Despite concerns about turmoil, visitors to Thai pavilion upbeat
News from Thailand is very popular right now in Kuching, capital of the state of Sarawak on Borneo. Wherever Thai journalists go, local people including van drivers, souvenir vendors to hotel staff want to know about the country’s political movement. Such news is featured in local newspapers and television programmes.
Curiosity on the issue seemed to peak last Wednesday in a meeting room at the Borneo Convention Centre Kuching, where the Tourism Authority of Thailand (TAT) held a media briefing. The emergency decree imposed in Bangkok was of particular interest.
Some journalists raised doubts about how foreign tourists would be able to stay in the capital city, and also whether officials would treat people differently during the 60-day period of the decree.
TAT Governor Thawatchai Arunyik assured reporters that Thailand was still safe for foreign tourists, but urged them to avoid the protest-hit areas in Bangkok. Furthermore, he pointed out, nobody has attacked any tourists.
If they want to avoid the city altogether, tourists have a choice of other provinces spanning the nation from Chiang Mai to Phuket, which are still peaceful.
In spite of the emergency decree, people in Bangkok are going about their daily lives as usual, he said.
Eventually, the question session ended, with media apparently understanding Thawatchai’s points.
“Let’s wait and watch the political scenario calmly,” he said. “We have had bitter experiences in political crises before, after which we prepared measures to save this industry. But so far we can’t do much because we do not know how this political situation will end and what its outcome will be,” he said.
This was the scene at “Asean Tourism Forum 2014” (ATF), held from January 16-23 and themed ‘‘Asean – Advancing Tourism Together’’. The event also featured an Asean Tourism Exchange, a platform that allowed buyers around the world to hold business talks on tourism products and services with suppliers from the 10-member bloc.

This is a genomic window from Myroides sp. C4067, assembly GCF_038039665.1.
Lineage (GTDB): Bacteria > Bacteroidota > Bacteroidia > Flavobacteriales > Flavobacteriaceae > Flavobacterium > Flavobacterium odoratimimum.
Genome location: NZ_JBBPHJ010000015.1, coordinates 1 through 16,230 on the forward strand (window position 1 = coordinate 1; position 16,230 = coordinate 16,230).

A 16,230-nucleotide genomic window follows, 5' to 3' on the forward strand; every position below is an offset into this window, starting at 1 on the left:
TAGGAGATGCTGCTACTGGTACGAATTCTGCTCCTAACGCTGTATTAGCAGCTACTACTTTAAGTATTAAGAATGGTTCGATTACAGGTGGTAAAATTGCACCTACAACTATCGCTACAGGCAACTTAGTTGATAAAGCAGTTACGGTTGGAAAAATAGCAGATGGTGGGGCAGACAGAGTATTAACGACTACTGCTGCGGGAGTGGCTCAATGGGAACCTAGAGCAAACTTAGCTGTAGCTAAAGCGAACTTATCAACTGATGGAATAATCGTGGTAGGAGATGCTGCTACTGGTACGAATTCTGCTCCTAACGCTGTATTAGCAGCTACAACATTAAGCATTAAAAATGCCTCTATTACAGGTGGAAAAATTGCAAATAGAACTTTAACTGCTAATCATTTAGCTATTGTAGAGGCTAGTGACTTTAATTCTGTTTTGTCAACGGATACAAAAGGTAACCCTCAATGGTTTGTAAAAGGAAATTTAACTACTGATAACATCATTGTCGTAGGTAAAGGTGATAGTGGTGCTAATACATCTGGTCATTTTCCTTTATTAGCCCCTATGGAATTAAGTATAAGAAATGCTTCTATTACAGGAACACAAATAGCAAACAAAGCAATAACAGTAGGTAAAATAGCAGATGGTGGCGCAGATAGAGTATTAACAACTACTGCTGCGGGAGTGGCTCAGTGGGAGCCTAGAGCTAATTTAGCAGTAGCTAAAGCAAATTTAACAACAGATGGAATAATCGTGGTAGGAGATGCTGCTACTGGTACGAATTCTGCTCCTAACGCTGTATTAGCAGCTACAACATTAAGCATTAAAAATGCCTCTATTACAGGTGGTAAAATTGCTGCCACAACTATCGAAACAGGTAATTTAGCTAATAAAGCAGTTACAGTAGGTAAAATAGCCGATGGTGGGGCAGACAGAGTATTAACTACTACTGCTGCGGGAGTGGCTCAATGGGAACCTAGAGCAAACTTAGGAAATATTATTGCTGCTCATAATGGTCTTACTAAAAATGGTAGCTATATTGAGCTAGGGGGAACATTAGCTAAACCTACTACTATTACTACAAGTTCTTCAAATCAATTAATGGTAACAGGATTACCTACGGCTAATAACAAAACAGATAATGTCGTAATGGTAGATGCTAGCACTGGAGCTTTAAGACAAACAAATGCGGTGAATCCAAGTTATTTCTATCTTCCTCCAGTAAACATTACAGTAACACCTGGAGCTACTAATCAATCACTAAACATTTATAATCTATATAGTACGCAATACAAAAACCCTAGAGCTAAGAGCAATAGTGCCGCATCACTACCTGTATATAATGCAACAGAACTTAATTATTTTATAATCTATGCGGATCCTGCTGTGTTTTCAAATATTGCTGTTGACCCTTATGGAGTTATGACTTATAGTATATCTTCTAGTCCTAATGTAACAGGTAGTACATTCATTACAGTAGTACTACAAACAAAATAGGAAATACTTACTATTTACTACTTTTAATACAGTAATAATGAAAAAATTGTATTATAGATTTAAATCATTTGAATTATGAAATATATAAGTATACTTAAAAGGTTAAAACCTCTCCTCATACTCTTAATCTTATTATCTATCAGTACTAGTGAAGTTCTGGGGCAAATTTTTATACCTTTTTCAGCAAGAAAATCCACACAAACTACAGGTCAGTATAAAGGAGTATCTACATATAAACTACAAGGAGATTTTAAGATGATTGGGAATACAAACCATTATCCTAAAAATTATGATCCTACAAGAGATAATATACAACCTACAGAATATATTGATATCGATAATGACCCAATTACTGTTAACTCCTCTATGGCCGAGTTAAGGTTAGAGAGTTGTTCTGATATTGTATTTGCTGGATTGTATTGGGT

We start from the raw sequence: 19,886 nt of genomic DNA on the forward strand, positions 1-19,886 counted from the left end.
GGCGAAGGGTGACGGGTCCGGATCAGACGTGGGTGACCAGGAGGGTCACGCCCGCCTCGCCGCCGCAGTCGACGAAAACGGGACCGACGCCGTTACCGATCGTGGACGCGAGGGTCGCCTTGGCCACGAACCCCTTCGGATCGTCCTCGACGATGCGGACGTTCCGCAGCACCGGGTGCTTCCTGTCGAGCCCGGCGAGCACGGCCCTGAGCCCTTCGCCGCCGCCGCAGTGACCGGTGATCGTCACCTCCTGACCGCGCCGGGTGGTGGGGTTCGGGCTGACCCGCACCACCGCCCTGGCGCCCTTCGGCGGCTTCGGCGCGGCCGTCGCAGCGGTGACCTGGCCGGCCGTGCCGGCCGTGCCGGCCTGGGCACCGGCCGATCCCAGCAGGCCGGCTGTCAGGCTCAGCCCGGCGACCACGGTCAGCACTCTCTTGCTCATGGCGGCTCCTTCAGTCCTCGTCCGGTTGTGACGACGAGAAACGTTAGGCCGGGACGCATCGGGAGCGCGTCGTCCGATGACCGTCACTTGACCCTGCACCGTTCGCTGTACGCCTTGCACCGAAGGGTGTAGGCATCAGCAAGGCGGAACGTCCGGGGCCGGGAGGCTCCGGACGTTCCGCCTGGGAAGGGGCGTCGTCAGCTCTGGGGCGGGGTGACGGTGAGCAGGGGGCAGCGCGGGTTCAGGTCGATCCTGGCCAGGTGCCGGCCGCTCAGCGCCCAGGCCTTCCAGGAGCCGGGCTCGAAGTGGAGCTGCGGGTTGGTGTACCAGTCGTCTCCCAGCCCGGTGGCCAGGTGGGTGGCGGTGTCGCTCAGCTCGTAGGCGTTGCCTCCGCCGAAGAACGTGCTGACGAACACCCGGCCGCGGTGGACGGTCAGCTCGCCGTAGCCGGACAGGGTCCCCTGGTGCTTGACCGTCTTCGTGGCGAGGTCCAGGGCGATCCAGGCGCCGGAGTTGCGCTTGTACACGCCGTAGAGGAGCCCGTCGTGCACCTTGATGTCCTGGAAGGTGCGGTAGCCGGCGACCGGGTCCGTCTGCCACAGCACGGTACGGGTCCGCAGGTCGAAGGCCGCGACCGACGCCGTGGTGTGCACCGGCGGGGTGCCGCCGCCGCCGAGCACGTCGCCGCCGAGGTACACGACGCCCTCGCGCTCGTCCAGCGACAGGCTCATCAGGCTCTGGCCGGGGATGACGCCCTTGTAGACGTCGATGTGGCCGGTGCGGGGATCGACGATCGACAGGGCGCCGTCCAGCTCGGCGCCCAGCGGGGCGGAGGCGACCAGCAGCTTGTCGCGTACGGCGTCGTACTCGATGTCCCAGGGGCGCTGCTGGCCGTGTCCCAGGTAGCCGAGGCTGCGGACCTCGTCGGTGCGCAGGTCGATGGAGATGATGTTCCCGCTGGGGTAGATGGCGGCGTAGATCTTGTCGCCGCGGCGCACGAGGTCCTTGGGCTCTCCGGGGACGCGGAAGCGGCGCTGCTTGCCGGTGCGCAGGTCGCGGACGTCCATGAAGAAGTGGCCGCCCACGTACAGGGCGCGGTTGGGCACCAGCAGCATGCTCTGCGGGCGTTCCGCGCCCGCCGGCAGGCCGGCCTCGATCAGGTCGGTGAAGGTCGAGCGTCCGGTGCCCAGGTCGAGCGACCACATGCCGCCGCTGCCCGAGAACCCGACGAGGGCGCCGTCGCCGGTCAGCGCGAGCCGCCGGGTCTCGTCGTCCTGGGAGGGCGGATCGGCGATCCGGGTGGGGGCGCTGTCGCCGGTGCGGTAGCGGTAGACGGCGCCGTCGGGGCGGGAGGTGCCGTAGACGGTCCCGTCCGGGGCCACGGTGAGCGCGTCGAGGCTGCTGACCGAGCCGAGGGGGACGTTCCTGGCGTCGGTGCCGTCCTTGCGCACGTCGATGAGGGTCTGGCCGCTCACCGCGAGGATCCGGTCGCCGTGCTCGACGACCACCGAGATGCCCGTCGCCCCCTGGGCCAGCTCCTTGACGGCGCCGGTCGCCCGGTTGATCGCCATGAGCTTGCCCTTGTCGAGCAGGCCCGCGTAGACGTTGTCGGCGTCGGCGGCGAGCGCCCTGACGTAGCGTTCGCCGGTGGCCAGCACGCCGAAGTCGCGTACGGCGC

In the hall, governments and companies competed with one another to show off their tourist attractions while at the same time sharing experiences and ideas to promote the region as a destination. The sooner regional connectivity schemes are launched, the more benefits Asean countries will see.
Malaysian Prime Minister Najib Razak presided over the opening ceremony and stressed that tourism was one of the world’s fastest-growing industries and a star sector to help drive economies and boost employment.
He cited a report by the United Nations’ World Tourism Organisation, saying the global tourism trend was very optimistic. From 2010 to 2030, the number of international tourists worldwide was projected to increase from 940 million to 1.8 billion, providing many business opportunities.
In Southeast Asia, the trend is even more upbeat than for the world as a whole. The number of inbound tourists to the region is expected to increase by 5.1 per cent annually from 69.9 million in 2010 to 187 million in 2030.
This would increase Asean’s share of the global market from 7.4 per cent in 2010 to 10.3 per cent in 2030, mirroring the region’s dynamism and attractiveness.
The Thai pavilion at the ATF, even as a political cloud hung over the Kingdom itself, enjoyed a healthy attendance. Hosted by the TAT, 20 Thai companies showed off their products and services. They included 14 hotels and resorts and three tour operators.
Buyers understood the political situation well, especially that the demonstrations were mostly non-violent, but expressed concern anyway.
Patricia Weismantel, a buyer and product manager of Spice-Roads, a tour company with an office in Bangkok, said she understood the Thai-style protests, but it was hard to explain what she knew to her clients from Australia, the United States and Britain.
In her view, Bangkok is still safe for travellers. However, some clients from the US have cancelled their tour packages, while the numbers from Europe and Australia are still stable.
Zahiruddin Babar, general manager of K Line Air, a tour agent in Dhaka, said the political chaos in Bangkok had had no impact on his firm’s bookings. Bangladeshis have had similar experiences of political protests and understand the situation.
Thailand is considered a medical destination, thanks to affordable prices for high-quality service and its short-haul proximity to Bangladesh, Babar said.